The Black Friend: On Being a Better White Person
Author: Joseph Frederick
Package Dimensions: 26x217x431
Number Of Pages: 272
Release Date: 01-12-2020
Details: Product Description
The instant New York Times bestseller!
Writing from the perspective of a friend, Frederick Joseph offers candid reflections on his own experiences with racism and conversations with prominent artists and activists about theirs—creating an essential read for white people who are committed anti-racists and those newly come to the cause of racial justice.
“We don’t see color.” “I didn’t know Black people liked
Star Wars!” “What hood are you from?” For Frederick Joseph, life as a transfer student in a largely white high school was full of wince-worthy moments that he often simply let go. As he grew older, however, he saw these as missed opportunities not only to stand up for himself, but to spread awareness to those white people who didn’t see the negative impact they were having.
Speaking directly to the reader,
The Black Friend calls up race-related anecdotes from the author’s past, weaving in his thoughts on why they were hurtful and how he might handle things differently now. Each chapter features the voice of at least one artist or activist, including Angie Thomas, author of
The Hate U Give;
April Reign, creator of #OscarsSoWhite; Jemele Hill, sports journalist and podcast host; and eleven others. Touching on everything from cultural appropriation to power dynamics, “reverse racism” to white privilege, microaggressions to the tragic results of overt racism, this book serves as conversation starter, tool kit, and invaluable window into the life of a former “token Black kid” who now presents himself as the friend many readers need. Backmatter includes an encyclopedia of racism, providing details on relevant historical events, terminology, and more.
From School Library Journal
Gr 7 Up-Joseph contextualizes the legacy of racism and white supremacy through the lens of personal experience. Using humor and a conversational tone, he shares memories from his childhood to demonstrate encounters that were annoying, hateful, and even traumatic. Each story highlights how the words or actions of a white person left a lasting impact. There were kids who thought Joseph only liked rap music, a teacher who believed the only way he could get a high grade was by cheating, and police officers who were quick to assume he was the perpetrator. Interviews with influential Black personalities, who describe their thoughts on what white people should understand about Black people and Black culture, are featured throughout. There is a lot to love about this book, but its greatest strength is its ability to provide readers with the knowledge to recognize and understand the many faces of racism. Joseph delves into topics such as microaggressions, stereotypes, cultural appropriation, and affirmative action. He clearly and decisively breaks down the misconceptions surrounding each. The tone occasionally seeps into disappointed teacher territory and is unlikely to win over new allies but, as the introduction states, this text is for young white people who want to be better. Back matter includes “An Encyclopedia of Racism,” a playlist, and recommended reading. VERDICT A helpful, commanding guide for white Americans who are ready to learn how to dismantle the system of racism, specifically anti-Blackness, and how they can change. Recommended for all libraries.-Cathy DeCampli, Haddonfield P.L., NJα(c) Copyright 2011. Library Journals LLC, a wholly owned subsidiary of Media Source, Inc. No redistribution permitted.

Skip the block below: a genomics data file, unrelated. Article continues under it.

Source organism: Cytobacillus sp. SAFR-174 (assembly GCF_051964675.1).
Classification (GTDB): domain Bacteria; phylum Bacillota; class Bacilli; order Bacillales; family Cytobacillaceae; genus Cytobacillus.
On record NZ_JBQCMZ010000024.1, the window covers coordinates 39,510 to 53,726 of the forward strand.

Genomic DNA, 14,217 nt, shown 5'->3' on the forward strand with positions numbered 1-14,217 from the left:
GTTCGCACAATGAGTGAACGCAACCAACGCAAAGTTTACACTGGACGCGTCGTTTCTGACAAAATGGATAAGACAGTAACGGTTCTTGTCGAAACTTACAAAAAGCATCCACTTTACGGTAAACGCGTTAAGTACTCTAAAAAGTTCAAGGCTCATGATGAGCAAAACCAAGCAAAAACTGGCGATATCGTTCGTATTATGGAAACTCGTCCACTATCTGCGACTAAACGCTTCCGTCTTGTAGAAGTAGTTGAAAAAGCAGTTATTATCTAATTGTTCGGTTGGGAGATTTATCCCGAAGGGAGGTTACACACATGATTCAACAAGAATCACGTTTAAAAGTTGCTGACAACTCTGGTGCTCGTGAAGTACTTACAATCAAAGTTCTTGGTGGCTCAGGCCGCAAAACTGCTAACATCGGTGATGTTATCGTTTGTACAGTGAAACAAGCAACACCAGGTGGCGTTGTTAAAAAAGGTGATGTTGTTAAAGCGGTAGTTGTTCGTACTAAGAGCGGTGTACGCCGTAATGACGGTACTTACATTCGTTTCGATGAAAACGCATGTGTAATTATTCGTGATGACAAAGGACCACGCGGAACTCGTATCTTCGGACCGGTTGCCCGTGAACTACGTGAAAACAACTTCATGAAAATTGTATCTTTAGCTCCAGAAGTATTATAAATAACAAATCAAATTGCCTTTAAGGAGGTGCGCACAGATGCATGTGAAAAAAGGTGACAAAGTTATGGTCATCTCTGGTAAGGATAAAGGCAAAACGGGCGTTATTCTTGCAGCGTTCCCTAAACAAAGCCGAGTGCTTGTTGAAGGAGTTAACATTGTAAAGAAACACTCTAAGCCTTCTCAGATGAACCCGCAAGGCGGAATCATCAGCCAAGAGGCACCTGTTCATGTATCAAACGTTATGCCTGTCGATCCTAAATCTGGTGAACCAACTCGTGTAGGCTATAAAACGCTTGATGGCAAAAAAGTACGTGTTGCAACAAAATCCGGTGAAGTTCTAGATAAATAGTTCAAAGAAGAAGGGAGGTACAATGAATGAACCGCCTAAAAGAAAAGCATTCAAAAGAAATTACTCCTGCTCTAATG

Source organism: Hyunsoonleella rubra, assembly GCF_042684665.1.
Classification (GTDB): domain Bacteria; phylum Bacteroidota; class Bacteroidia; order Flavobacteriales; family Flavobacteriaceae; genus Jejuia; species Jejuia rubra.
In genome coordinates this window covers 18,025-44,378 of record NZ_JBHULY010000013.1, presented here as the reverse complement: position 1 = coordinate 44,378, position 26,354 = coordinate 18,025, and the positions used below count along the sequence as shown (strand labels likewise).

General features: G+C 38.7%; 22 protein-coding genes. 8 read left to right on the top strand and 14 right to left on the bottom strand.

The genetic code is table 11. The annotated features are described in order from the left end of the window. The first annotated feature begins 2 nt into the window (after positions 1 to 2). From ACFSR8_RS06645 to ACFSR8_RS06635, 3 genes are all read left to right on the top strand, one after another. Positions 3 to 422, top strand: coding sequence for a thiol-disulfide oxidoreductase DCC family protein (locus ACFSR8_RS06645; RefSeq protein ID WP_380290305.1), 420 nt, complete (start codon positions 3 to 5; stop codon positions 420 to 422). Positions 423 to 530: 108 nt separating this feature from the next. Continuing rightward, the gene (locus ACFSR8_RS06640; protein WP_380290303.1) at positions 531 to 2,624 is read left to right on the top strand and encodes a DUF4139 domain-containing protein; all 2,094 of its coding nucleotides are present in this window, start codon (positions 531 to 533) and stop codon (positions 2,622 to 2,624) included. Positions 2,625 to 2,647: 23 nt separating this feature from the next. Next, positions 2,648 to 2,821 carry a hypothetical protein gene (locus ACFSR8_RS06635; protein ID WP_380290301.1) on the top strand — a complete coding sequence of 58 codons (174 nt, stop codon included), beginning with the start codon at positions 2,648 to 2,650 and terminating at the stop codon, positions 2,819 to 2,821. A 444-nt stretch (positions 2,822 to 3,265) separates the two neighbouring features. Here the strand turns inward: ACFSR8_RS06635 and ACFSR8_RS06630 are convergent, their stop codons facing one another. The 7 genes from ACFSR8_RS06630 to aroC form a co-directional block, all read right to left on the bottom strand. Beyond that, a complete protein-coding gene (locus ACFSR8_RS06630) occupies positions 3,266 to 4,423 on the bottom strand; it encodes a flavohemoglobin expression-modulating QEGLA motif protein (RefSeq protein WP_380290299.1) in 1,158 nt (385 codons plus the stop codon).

For young white people who want to be better, who want to be anti-racist, who want to be people who are striving to recognize and even take down the structures of racism.
– Ibram X. Kendi, author of
Stamped from the Beginning, on NPR’s Morning Edition
With clear, powerful prose and a gentle dose of humor,
The Black Friend is essential reading for anyone wishing to be part of a better world. I absolutely loved this book.
—Julie Klam, New York Times best-selling author
The Black Friend is T